Athletics

Instant Replay: A's score four off Darvish, end four-game skid

Instant Replay: A's score four off Darvish, end four-game skid

BOX SCORE

OAKLAND – The A’s crammed all of their scoring into one action-packed inning, and it was enough to snap their four-game losing streak Tuesday.

Held silent through five innings by Yu Darvish, the A’s broke through with a four-run sixth. They combined that with excellent pitching to turn back the Texas Rangers 4-2 in the middle contest of a three-game series at the Coliseum.

Adam Rosales keyed the game-winning rally with a two-run homer off Darvish that erased a 2-0 deficit. He turned on a 3-1 pitch and deposited his first homer well over the left field wall to make it 2-2. Having been shut out on three hits the night before, Rosales’ blast generated the offensive momentum they’d been lacking.

Jaff Decker, drawing a start as the leadoff man, doubled to left-center. Yonder Alonso walked, and after Tony Barnette relieved Darvish (1-2), Jed Lowrie drew another walk to load the bases. Khris Davis delivered a sacrifice fly to center to put the A’s ahead. Then Ryon Healy, pinch-hitting for Stephen Vogt, dropped a bloop single to score Alonso for a 4-2 lead.

That made a winner of Andrew Triggs (3-0), who has been the A’s best starter out of the gate. He threw six innings of three-hit ball and handed things over to a bullpen that got the job done in efficient order. Santiago Casilla nailed down his second save, as the A’s will now try to capture this series in the finale Wednesday afternoon.

Starting pitching report:
Triggs is justifying the A’s faith in him as a starter in the first month. He gave up just three hits over six innings, getting the Rangers to chase his breaking stuff out of the zone and keeping the ball off the barrel of the bat. He struck out five and didn’t issue a walk. The stat that says it all: Triggs has yet to allow an earned run in 17 2/3 innings pitched. That’s the longest season-opening streak by an A’s starter in Oakland history.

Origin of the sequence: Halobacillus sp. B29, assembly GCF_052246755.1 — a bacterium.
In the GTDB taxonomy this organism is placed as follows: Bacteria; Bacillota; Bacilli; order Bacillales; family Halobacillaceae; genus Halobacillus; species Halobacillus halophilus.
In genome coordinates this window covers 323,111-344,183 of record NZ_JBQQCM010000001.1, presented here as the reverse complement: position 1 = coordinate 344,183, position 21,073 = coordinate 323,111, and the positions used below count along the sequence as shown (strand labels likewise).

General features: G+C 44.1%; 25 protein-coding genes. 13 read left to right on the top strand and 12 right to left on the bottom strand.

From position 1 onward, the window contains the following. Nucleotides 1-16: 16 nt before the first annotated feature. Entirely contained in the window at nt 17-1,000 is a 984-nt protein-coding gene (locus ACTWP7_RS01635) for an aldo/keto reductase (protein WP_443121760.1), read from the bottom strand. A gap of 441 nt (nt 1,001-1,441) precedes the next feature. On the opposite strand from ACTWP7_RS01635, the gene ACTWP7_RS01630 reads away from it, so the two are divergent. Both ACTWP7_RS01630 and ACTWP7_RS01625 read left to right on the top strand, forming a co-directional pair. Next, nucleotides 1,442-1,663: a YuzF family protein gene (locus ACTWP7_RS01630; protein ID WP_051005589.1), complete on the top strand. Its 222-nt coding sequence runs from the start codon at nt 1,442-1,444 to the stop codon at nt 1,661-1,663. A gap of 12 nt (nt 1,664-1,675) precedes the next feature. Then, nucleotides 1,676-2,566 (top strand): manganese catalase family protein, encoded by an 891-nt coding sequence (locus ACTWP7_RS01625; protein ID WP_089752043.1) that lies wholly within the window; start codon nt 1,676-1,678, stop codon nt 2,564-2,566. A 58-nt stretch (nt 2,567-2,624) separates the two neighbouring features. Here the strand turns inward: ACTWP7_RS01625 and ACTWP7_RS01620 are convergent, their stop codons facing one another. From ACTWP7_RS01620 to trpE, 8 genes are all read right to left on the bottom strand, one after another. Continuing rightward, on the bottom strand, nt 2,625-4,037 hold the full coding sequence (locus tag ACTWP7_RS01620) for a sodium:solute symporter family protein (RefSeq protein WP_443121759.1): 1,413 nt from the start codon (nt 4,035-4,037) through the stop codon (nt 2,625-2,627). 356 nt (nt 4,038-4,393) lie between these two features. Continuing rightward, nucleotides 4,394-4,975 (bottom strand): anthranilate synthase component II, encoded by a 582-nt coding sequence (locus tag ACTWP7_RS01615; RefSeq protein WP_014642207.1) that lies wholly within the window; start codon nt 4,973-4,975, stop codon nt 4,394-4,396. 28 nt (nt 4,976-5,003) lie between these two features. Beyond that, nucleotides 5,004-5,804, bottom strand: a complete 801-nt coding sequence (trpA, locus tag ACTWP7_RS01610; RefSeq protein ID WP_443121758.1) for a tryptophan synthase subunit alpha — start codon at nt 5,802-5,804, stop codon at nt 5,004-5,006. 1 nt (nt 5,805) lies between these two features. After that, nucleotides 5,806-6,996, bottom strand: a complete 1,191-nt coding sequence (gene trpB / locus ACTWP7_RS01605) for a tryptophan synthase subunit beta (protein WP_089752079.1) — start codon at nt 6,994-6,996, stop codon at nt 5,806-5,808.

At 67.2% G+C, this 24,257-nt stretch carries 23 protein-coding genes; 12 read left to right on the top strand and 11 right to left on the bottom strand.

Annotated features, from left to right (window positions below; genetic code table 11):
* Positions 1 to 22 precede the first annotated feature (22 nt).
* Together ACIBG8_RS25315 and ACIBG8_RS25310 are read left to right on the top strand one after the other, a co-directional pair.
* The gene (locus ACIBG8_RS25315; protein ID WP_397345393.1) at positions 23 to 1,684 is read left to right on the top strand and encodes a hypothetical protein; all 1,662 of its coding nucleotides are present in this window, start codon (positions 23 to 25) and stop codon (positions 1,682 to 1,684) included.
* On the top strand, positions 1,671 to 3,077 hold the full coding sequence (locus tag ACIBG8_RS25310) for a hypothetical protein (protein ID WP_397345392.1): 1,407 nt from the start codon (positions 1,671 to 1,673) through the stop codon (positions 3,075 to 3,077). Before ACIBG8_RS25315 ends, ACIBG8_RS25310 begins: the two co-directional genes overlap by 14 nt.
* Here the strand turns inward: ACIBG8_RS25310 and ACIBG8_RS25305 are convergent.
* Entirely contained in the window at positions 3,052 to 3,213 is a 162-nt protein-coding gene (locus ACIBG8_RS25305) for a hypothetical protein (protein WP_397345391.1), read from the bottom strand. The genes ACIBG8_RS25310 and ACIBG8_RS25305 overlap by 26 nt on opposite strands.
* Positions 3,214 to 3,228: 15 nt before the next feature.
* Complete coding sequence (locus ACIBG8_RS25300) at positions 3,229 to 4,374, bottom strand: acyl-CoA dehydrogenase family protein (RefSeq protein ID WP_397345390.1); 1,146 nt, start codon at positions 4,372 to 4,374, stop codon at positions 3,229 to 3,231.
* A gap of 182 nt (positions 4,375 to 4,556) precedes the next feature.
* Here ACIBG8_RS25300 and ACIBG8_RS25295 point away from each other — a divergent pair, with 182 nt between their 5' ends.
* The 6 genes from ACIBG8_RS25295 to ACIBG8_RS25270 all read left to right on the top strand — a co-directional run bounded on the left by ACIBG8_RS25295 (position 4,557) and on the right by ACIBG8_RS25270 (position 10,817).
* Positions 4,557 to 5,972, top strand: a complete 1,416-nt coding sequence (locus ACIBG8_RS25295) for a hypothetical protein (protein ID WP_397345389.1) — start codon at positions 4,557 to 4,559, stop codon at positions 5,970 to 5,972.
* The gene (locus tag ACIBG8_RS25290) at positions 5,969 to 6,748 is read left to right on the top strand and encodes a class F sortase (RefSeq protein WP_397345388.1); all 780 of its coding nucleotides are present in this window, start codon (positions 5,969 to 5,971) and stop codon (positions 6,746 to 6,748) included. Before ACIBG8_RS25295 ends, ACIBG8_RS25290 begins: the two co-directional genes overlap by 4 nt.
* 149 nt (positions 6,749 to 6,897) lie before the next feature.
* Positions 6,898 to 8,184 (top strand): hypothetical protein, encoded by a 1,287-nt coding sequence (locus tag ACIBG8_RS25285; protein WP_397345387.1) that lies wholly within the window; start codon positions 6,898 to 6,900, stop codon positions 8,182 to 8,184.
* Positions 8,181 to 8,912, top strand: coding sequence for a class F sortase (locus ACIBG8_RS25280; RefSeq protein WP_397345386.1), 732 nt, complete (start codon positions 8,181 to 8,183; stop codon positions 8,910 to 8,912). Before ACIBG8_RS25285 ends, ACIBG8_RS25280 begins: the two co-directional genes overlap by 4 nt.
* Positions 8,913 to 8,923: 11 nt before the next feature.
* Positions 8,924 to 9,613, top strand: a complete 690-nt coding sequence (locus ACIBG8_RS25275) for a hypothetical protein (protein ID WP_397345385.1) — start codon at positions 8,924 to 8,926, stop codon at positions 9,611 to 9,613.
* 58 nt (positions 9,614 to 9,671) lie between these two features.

Two unearned runs off him in the sixth gave Texas the lead. The rally started with Yonder Alonso’s fielding error. A wild pitch from Triggs moved Jurickson Profar to second, and Elvis Andrus’ line single to center scored Profar him with the game’s first run. Andrus’ then used his legs to create the second run, stealing second and third and scoring on Nomar Mazara’s fielder’s choice grounder to short. Andrus broke for home and slid in ahead of Rosales’ throw.

Bullpen report:
All went according to plan. Sean Doolittle came on for the seventh to relieve Triggs and threw 1 1/3 scoreless innings. Ryan Dull got the final two outs of the eighth and Santiago Casilla delivered a 1-2-3 ninth. Casilla appears to have emerged as Bob Melvin’s preferred closer, though Doolittle will be an option too depending on matchups.

At the plate:
The A’s have scored in just one out of 18 innings so far in this series, but they rallied at the right time Tuesday night. Decker scored a run after his double in the sixth. He finished 1-for-4, and that may earn him another shot in the leadoff spot Wednesday. After two games off, Healy will return to the lineup Wednesday.

In the field:
Alonso made two excellent plays at first base in the early innings, but a miscue in the sixth opened the gates to a Texas rally. He mishandled Profar’s chopper for an error, and Profar eventually scored on Andrus’ line single to center. That makes 11 consecutive games with an error for the A’s, and a major league-leading 17**** for the season.

Attendance:
The announced turnout was 12,091.

Up next: